After the financial crisis, a lot of research and discussions have occurred done on the causes of the crisis. In the first session of our conference, researchers provided some reflections and analyses of the financial crisis from the angle of business ethics. Professors M.A. Santoro, Xiaohe Lu, Peter Koslowski, Dajian Xu, and Hongwu Qiao presented papers on “Ethical Breakdown of Governance of the U.S. Financial System,” “Financial Crisis and Capital Credit,” “Financial Wagers and Hyper-Speculation,” “The Ethical Nature and Limitations of Financial Regulation,” and “Responsibility Ethics and the Prevention of Financial Crises.” They put forward many new ideas and perspectives to analyze the roots of the financial crisis, including the collapse of morality in the financial system, virtual production, gambling attitudes, and rational illusion. There were also important suggestions concerning how institutions and codes of ethics can be constructed based on the consideration of ethics and responsibility.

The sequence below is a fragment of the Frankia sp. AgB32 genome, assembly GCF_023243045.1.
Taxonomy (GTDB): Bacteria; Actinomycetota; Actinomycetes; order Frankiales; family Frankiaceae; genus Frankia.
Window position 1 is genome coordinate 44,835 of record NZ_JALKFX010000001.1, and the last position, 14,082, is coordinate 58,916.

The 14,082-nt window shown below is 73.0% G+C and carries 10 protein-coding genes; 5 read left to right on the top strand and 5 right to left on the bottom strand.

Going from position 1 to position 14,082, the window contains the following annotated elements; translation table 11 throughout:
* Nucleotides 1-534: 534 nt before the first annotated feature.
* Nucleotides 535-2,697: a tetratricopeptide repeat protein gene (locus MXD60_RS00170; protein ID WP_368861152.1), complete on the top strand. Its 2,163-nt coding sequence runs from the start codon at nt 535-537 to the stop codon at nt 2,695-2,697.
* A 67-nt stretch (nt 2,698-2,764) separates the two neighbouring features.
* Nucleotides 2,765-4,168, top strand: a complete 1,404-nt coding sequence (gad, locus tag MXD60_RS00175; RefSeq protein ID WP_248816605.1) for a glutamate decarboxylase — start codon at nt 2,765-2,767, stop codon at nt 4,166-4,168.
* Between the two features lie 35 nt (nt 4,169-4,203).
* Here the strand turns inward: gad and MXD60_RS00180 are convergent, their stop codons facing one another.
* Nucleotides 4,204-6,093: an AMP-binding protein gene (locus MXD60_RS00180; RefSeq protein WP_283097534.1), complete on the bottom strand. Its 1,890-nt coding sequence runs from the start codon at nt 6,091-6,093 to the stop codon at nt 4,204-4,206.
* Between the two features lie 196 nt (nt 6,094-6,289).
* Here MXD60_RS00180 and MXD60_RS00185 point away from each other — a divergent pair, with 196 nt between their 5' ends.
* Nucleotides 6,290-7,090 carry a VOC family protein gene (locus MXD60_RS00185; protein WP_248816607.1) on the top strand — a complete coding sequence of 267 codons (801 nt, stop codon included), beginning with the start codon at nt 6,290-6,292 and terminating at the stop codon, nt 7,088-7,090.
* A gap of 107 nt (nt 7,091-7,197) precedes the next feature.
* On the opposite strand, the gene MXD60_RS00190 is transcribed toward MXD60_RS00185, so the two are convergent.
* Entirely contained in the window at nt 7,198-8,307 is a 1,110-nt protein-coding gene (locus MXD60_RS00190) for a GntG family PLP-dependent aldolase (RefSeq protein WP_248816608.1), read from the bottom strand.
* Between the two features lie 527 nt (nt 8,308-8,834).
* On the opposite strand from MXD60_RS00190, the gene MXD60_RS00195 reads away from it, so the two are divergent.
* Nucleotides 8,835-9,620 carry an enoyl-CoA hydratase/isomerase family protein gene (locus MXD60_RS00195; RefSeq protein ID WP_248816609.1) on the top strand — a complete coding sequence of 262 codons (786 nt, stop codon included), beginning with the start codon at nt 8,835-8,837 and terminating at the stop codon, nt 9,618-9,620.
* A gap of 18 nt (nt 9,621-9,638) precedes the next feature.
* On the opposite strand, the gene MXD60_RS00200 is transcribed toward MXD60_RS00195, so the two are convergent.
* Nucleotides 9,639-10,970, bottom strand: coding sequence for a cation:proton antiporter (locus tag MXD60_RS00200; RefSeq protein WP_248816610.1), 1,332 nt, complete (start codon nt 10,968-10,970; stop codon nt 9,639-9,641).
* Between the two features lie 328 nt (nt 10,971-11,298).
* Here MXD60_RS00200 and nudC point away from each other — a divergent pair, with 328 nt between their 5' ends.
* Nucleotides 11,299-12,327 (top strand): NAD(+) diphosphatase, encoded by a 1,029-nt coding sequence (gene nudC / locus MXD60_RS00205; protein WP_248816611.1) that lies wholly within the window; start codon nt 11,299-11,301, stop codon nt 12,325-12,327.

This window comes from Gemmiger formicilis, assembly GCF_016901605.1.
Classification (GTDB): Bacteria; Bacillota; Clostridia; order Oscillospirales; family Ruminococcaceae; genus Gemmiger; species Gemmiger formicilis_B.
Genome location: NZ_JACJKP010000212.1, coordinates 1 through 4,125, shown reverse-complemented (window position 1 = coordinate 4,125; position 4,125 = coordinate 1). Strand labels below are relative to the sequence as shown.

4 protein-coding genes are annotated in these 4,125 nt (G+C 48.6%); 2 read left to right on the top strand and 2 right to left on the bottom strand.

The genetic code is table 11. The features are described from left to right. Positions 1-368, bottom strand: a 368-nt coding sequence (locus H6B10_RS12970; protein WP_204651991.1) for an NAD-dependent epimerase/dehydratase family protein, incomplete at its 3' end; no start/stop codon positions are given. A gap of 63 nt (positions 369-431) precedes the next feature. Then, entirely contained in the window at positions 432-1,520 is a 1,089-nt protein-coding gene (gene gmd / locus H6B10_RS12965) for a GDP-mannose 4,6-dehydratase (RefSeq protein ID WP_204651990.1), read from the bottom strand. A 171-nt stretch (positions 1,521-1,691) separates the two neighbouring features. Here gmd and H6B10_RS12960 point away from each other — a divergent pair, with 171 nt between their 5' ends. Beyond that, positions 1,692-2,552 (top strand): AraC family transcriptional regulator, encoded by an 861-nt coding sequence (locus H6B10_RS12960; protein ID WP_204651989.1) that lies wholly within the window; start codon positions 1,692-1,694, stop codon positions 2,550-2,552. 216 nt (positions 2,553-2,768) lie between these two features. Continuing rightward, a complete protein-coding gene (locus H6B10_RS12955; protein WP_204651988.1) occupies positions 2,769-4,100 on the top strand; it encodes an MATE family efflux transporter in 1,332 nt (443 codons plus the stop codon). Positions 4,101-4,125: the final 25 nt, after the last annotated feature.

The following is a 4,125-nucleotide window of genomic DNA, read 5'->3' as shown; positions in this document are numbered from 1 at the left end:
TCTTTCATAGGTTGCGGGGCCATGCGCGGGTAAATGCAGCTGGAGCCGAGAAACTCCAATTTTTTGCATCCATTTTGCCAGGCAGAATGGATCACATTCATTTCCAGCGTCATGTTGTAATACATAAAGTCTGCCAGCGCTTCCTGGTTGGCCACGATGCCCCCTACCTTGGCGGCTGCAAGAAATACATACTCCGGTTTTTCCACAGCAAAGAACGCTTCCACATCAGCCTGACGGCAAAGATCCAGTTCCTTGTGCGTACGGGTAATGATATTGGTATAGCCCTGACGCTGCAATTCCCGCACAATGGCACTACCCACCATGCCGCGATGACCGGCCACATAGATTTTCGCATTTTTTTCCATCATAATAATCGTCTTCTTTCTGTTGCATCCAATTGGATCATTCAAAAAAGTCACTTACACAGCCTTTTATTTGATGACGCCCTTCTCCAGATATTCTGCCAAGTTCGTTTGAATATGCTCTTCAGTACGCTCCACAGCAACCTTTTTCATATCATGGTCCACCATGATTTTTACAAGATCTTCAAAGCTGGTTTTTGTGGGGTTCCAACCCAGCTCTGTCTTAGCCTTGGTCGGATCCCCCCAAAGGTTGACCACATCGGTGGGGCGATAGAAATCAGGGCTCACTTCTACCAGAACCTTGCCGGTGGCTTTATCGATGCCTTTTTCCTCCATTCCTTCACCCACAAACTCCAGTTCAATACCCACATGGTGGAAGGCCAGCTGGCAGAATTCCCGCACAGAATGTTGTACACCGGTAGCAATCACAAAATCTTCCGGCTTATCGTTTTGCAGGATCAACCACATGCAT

The second session turned to the second major theme of the conference. It started with a discussion on the topic “Post-Credit Crisis: What new Concepts are Needed?” Three scholars from the University of St. Thomas organized this session. They criticized some old notions and practices, and proposed some new concepts and ideas. For example, Daryl Koehn suggested that we cannot rely on the concept of Corporate Social Responsibility (CSR) to save morality after the financial crisis. The key to control risk and to prevent crises is to educate and strengthen the professional responsibility of companies and their high-level management.
Since the emergence of business ethics, the relationship between business and ethics has always been the concern of academia and practitioners. After the financial crisis, their concern goes into greater depth concerning the relationships between wealth and ethics, capital and ethics. New concepts are needed for future wealth creation, and it is important for us to re-think about these relationships. In the third session, Professor KaiLin Tang and other Chinese scholars had discussions around the topic “Wealth, Capital and Ethics,” including how business ethics is possible in the age of capital, moral capital and its economic value, morality of capital and its accomplishment, and the meaning of the ethical dimensions of wealth for the growth of wealth. Participants believed that ethical norms are needed for wealth creation and capital utilization, and called for further clarification and in-depth analyses of these issues both in terms of concepts and practices.